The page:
HOLY WEEK, TUESDAY; Don’t Miss the Point

I have a little dog, a Yorkie named Kylie. She is full of energy.  She loves to chase her ball (which is a little red heart).  At times, she sits at my feet making the sweetest whimper; she wants me to throw the ball.  I see the little red object across the room.

I respond like a human – I point my finger at the ball and say, “Get your ball.”

Kylie responds like a dog – she looks at my pointing finger.

The little dog fixates on my pointing finger and misses the ball at which the finger points; the dog literally misses the point!

Pointing_Finger copy

In the days of Jesus, people had so fixated on the Temple that they missed the greater reality and truth to which the Temple points – the presence of God.  In the days of Jesus, people had become so obsessed with Israel that they missed the point of Israel’s purpose in the world, to bring the presence of God to all people.

In our day, we can be so fixated on the church that we miss the purpose of the church, to be a community that receives, shares, and extends the presence of God.  If this happens, we miss the point.

On Tuesday of Holy Week, Jesus passed a fig tree that has missed the point of what it means to be a fig tree – the tree had no figs (Matthew 21:18-20).  In this event, Jesus gives us an action parable with a clear meaning – don’t miss the point; you are to be fruitful, to partner with God in his purpose in the world.

In three parables following the story of the fig tree, Jesus makes the point – be fruitful:

First, faithful followers produce fruit (Matthew 21:28-31).  The faithful son is not the one who makes promises and fails to deliver.  The good child, despite reluctance or fear, actually works in the vineyard.  How can you and I do this?  Try this prayer at the beginning of the day, “Lord, where is your vineyard today? Lead me there.”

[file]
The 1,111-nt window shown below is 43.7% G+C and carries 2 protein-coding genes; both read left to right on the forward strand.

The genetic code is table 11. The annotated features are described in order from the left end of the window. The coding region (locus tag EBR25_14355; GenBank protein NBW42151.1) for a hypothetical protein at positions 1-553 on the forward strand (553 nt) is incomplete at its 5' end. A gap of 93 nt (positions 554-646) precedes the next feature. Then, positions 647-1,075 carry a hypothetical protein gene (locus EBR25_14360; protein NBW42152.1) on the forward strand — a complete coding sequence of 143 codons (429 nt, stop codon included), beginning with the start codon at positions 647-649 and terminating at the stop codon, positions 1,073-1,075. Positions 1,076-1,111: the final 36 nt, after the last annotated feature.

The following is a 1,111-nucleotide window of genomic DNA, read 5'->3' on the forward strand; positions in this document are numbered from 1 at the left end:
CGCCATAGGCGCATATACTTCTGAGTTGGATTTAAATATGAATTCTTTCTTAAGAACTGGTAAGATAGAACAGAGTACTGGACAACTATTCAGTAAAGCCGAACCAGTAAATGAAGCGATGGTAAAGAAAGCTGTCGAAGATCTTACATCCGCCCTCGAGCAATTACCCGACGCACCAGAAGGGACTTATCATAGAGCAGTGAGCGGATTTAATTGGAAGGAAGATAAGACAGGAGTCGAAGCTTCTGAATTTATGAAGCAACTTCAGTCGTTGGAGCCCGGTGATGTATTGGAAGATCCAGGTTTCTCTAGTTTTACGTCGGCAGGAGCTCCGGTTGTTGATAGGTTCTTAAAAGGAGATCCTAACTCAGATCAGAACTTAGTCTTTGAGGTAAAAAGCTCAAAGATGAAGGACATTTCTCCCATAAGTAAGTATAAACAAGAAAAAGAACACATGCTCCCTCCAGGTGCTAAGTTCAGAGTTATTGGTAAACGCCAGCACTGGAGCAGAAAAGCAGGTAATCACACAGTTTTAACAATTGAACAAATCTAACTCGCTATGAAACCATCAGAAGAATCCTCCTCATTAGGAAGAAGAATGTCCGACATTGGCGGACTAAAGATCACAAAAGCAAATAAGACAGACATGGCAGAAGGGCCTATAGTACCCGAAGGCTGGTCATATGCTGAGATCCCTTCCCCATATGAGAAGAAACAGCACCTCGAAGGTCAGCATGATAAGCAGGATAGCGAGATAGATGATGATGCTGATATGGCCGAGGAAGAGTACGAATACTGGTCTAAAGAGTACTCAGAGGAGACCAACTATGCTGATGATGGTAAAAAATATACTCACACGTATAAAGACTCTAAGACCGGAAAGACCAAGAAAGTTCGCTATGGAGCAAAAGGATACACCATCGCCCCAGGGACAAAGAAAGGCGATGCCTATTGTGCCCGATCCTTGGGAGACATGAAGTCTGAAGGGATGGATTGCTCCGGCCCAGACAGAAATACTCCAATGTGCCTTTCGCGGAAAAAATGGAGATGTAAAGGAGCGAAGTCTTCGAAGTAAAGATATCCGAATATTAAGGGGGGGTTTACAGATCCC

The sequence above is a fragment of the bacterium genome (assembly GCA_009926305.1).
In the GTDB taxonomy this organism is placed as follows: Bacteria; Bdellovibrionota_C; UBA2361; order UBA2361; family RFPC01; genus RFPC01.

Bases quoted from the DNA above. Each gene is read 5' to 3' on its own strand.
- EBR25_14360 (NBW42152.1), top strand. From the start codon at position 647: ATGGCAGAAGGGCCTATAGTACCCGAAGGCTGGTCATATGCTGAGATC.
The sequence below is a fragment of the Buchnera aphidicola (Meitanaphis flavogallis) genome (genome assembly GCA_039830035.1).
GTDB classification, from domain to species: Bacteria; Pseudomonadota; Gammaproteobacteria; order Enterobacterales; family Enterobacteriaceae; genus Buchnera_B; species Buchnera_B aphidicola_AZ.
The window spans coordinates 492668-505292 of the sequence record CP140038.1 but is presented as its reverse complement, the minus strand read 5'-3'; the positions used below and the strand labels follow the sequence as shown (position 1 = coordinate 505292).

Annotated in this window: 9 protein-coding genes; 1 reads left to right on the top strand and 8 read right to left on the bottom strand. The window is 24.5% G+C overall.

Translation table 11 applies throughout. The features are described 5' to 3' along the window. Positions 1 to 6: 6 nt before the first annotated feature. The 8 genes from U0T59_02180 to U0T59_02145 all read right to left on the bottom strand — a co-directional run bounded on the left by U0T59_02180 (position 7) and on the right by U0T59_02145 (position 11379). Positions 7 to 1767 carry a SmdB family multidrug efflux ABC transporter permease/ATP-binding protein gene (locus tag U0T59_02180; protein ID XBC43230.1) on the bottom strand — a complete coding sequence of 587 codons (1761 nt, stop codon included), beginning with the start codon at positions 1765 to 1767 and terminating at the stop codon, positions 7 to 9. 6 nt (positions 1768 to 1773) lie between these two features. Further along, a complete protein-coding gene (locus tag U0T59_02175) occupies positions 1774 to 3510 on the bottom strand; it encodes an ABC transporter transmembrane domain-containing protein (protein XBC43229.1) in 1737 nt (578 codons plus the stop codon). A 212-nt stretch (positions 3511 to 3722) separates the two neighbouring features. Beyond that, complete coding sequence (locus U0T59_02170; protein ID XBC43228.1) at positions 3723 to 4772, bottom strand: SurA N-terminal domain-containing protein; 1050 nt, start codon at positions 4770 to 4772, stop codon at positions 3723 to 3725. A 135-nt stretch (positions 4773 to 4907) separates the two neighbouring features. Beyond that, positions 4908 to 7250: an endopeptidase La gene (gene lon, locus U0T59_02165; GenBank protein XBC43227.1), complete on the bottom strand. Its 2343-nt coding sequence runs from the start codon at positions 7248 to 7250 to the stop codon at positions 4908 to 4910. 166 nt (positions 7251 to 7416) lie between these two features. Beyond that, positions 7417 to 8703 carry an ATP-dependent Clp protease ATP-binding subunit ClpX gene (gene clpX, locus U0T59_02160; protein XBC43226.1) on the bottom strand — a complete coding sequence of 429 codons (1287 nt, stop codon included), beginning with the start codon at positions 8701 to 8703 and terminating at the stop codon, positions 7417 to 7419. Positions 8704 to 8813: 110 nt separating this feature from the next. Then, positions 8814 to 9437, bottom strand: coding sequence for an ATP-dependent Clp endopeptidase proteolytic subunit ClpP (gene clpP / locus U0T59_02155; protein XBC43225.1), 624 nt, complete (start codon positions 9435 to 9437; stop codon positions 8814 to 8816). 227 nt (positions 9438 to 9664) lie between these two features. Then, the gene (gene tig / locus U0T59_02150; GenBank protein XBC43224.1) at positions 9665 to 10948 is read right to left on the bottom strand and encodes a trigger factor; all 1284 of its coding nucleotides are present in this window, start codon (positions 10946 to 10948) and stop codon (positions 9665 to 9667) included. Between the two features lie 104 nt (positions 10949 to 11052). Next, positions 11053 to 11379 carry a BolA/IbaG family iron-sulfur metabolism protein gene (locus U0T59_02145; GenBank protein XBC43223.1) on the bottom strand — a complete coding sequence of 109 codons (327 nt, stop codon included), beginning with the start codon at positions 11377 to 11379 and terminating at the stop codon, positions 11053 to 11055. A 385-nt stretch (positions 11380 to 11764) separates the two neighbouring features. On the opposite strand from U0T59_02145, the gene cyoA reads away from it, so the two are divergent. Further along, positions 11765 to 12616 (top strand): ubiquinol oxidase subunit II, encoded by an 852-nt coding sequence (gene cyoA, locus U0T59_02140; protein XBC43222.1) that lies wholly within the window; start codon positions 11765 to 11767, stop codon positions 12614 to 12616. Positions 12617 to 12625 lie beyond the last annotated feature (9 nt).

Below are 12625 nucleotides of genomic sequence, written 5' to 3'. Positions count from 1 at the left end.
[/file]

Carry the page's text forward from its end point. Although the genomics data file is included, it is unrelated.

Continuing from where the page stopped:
Second, our faithful God expects fruit (Matthew 21:33-41).  God is invested in you.  He partners with you.  He expects a crop of fruit.  In Jesus’ story the wicked workers in the vineyard wanted all the blessings (the fruit) for themselves.  A righteous worker shares the blessings with others.  How can we do this?  Here is another prayer, “Lord, what blessing can I give away today? Empty my hands.”

Third, God’s partners faithfully cultivate fruit (Matthew 21:43).  Jesus looked at the leaders of Israel and the Temple and said that God would take it all way from them and give his Kingdom  “to people who will tend its sweet fruit.”  How can we do this?  Here is one more prayer, “Lord, what fruit do you want to nurture in me, today?  I am ready to grow.”

Prayer for Holy Week: Lord, keep my life on point – to advance your purpose by bearing the fruit of your presence in my life and my living.

  • Where is the vineyard today?  Send me.
  • What blessing can I give? Prompt me.
  • What fruit will you nurture in me?  I’m yours.

And, Lord, I trust your promise, If you believe, you will receive whatever you ask for in prayer” (Matthew 21:22)

 

Copyright, 2014 © Richard Leslie Parrott

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